• Even though The Shining novel is based on Stephen King’s stay at The Stanley Hotel in Colorado, the exterior shots are from the Timberline Lodge in Oregon.

  • Due to Kubrick’s severe fear of flying, only the establishing shots are actually filmed in Oregon. The rest of the Overlook hotel, inside and out, was built on a soundstage in London.

  • There have been so many wild fan theories about the hidden meanings in The Shining that these conspiracy theories have their own documentary called Room 237.

  • Stephen King wrote a screenplay of his novel for Kubrick who turned it down without even reading it since the vision he had for this movie was already something he wasn’t willing to hand over to a different writer. This change in artistic vision caused King to hate this adaptation of his work and said regarding Kubrick, "I think he wants to hurt people with this movie.”

  • It took over a year to plan the mechanics of the famous elevator scene and nine days to actually shoot. To get this scene in the trailer, Kubrick told the MPAA that the elevator was spilling out rusty water, not blood.

  • Stanley Kubrick, famous for his perfectionism and demanding nature on set, drove both Shelley Duvall and Scatman Crothers to tears at different points in the production. The only actor spared from Kubrick’s wrath was child actor Danny Lloyd who often played ball with the director between takes.

  • The scene where Wendy strikes at Jack with a baseball bat took 127 takes to get right. The actors weren’t given breaks and Shelley Duvall ended up dehydrated and exhausted by the end of the shooting. The odd and unhinged acting from both Duvall and Nicholson in that scene is the result of this torturous and lengthy filming process.

Best Performance: Wendy Carlos and Rachel Elkind (Music)/Jack Nicholson (Jack)/Stanley Kubrick (Director/Writer)

Best Secondary Performance: Wendy Carlos and Rachel Elkind (Music)/Stanley Kubrick (Director/Writer)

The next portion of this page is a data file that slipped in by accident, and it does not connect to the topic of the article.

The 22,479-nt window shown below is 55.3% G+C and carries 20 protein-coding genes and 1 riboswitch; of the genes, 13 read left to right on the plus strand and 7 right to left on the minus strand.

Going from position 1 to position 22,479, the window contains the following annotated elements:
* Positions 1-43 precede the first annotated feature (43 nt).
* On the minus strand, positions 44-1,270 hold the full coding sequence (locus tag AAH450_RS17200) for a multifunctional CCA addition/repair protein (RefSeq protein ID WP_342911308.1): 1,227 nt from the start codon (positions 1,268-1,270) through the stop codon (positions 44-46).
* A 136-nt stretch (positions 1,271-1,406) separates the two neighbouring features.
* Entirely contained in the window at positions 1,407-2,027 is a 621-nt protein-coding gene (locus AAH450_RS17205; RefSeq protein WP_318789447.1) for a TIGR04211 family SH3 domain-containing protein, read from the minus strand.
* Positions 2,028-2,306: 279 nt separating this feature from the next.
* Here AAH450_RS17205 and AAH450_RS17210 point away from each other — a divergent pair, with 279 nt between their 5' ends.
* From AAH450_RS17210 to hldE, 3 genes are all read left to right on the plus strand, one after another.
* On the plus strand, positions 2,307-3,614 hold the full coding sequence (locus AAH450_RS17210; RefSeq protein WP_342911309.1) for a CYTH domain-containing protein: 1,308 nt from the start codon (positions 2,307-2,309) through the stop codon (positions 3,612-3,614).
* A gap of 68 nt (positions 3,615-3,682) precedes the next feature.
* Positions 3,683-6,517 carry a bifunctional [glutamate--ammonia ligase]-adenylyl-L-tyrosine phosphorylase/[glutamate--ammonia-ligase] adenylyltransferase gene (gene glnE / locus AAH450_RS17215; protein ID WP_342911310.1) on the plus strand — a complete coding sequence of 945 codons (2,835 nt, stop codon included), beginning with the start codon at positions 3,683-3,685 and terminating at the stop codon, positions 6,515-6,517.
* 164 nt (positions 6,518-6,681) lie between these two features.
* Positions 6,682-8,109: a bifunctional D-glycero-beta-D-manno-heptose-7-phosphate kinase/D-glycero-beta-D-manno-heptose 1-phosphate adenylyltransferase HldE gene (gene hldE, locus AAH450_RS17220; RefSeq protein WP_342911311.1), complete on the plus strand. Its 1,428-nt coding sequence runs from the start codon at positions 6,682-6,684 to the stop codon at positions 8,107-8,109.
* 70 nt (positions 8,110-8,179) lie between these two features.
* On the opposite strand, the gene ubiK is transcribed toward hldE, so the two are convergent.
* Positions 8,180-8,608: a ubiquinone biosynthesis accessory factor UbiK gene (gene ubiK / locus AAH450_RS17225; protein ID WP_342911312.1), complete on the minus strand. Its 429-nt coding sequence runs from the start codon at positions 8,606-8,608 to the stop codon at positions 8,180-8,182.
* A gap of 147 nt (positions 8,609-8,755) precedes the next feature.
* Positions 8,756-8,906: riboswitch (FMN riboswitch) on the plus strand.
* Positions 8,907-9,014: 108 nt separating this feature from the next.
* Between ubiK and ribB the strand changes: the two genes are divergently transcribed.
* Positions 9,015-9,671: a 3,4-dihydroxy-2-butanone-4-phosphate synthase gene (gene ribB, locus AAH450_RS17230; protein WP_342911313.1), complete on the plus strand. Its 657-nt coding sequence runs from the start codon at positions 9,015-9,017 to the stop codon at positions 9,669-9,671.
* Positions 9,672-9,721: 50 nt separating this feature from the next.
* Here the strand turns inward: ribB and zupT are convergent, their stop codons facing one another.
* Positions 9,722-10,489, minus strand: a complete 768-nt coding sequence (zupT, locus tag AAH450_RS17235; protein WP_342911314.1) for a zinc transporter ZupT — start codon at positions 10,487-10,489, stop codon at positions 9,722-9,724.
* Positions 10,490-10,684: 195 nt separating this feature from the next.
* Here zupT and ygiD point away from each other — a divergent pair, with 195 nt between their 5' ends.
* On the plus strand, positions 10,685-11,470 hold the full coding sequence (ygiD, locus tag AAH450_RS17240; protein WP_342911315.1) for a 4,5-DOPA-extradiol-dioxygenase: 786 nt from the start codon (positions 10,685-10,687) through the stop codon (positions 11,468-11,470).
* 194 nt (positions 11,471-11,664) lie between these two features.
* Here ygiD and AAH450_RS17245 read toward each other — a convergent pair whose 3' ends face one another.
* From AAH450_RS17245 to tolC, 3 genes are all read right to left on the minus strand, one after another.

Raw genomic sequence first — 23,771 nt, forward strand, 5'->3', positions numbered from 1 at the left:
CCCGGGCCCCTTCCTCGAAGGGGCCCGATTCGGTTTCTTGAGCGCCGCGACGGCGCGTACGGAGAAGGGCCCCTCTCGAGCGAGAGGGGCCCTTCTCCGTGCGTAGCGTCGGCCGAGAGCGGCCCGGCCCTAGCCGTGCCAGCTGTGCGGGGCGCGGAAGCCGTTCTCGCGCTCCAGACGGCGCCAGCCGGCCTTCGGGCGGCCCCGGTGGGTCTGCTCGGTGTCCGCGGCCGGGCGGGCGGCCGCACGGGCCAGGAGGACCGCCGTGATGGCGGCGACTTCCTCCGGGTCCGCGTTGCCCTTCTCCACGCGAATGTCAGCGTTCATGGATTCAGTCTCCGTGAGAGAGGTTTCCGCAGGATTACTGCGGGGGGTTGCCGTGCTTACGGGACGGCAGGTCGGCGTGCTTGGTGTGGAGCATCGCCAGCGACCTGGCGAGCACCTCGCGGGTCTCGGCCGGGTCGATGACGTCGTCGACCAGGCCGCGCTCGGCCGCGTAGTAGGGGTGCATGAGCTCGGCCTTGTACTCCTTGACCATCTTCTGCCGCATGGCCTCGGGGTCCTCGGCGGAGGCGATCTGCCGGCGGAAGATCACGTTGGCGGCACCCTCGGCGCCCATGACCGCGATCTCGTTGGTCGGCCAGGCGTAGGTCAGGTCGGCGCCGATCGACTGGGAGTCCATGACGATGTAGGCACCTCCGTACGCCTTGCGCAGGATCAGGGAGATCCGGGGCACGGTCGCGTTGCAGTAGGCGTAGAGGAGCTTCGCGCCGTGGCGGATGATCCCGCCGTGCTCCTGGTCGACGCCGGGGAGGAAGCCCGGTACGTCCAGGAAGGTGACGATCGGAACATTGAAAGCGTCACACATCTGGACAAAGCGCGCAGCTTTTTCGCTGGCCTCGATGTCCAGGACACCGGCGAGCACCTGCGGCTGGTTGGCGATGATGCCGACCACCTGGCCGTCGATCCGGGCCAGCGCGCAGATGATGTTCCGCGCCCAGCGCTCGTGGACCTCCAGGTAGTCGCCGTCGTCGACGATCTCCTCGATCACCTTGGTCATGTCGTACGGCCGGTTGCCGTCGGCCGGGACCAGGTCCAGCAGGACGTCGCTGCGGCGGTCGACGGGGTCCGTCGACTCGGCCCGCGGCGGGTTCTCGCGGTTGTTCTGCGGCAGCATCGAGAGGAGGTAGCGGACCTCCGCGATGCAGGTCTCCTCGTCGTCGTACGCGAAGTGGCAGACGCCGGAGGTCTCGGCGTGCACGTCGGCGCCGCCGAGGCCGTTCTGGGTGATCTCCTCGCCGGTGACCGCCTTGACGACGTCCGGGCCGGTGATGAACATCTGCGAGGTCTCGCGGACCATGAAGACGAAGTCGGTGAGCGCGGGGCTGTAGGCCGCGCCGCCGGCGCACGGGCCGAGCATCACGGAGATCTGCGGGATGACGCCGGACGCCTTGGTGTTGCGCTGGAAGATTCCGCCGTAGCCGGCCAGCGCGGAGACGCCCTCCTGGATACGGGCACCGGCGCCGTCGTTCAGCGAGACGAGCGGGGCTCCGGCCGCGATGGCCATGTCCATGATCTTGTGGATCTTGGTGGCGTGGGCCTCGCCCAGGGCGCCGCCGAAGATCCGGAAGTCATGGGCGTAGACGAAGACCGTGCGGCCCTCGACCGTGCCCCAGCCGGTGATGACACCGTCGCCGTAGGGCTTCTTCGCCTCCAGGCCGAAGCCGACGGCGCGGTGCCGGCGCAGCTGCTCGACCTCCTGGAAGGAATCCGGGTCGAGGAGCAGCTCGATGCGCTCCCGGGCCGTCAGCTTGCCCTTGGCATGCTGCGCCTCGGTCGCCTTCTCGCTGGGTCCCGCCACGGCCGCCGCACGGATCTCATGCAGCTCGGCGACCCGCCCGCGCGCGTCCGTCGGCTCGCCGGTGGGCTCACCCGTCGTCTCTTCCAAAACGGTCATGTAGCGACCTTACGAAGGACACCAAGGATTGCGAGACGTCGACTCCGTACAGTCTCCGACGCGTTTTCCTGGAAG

Most Charismatic Award: Stanley Kubrick (Writer/Director)/Jack Nicholson (Jack)

Best Scene:

  • Opening Tracking Drive

  • Interview

  • First Tricycle Tracking Scene

  • Jack's First Snap

  • Room 237

  • The Gold Room

  • Delbert Grady

  • Wendy Finds Jack's Writing

  • Jack in the Pantry

  • "Here's Johnny!"

  • Maze Chase

Favorite Scene: Wendy Finds Jack's Writing/The Gold Room

Most Indelible Moment: "Here's Johnny!"

In Memorium:

Best Lines/Funniest Lines:

Jack Torrance: Here's Johnny!

Delbert Grady: ...You've always been the caretaker.

Danny Torrance: Redrum! Redrum!

Jack Torrance: [typed] All work and no play makes Jack a dull boy.

Dick Halloran: Do you like ice cream, Doc?

Jack Torrance: Wendy,...I'm home!

Stuart Ullman: My predecessor in this job left a man named Charles Grady as the Winter caretaker. And he came up here with his wife and two little girls, I think were eight and ten. And he had a good employment record, good references, and from what I've been told he seemed like a completely normal individual. But at some point during the winter, he must have suffered some kind of a complete mental breakdown. He ran amuck and killed his family with an axe. Stacked them neatly in one of the rooms in the West wing and then he, he put both barrels of a shot gun in his mouth.

Grady Daughters: Hello, Danny. Come and play with us. Come and play with us, Danny. Forever... and ever... and ever.

Jack Torrance: Little pigs, little pigs, let me come in. Not by the hair of your chiny-chin-chin? Well then I'll huff and I'll puff, and I'll blow your house in.

[axes the door]

Jack Torrance: [staring at the drink in his hand] Here's to five miserable months on the wagon, and all the irreparable harm it has caused me.

Jack Torrance: Of course, I intended to change my jacket this evening before the fish and goose soiree.

Jack Torrance: I dreamed that I, that I killed you and Danny. But I didn't just kill ya. I cut you up in little pieces. Oh my God. I must be losing my mind.

Jack Torrance: [chasing Danny with an axe] Danny! Daddy's home!

Jack Torrance: Wendy? Darling? Light, of my life. I'm not gonna hurt ya. You didn't let me finish my sentence. I said, I'm not gonna hurt ya. I'm just going to bash your brains in!

Stuart Ullman: The police thought that it was what the old-timers used to call cabin fever. A kind of claustrophobic reaction which can occur when people are shut in together over long periods of time.

Jack Torrance: White Man's Burden, Lloyd, my man! White Man's Burden.

The Stanley Rubric:

Legacy: 9.17

Impact/Significance: 6

Novelty: 9

Classic-ness: 9

Rewatchability: 8.33

Audience Score: 9.15 (88% Google, 93% RT)

Total: 50.65

Remaining Questions:

  • What drives Jack mad?

  • Was Jack always mad, and what set him over the edge?

  • What is the significance of the photo at the end?

  • Why would Wendy marry Jack?

  • Why is Shelley Duvall in this film?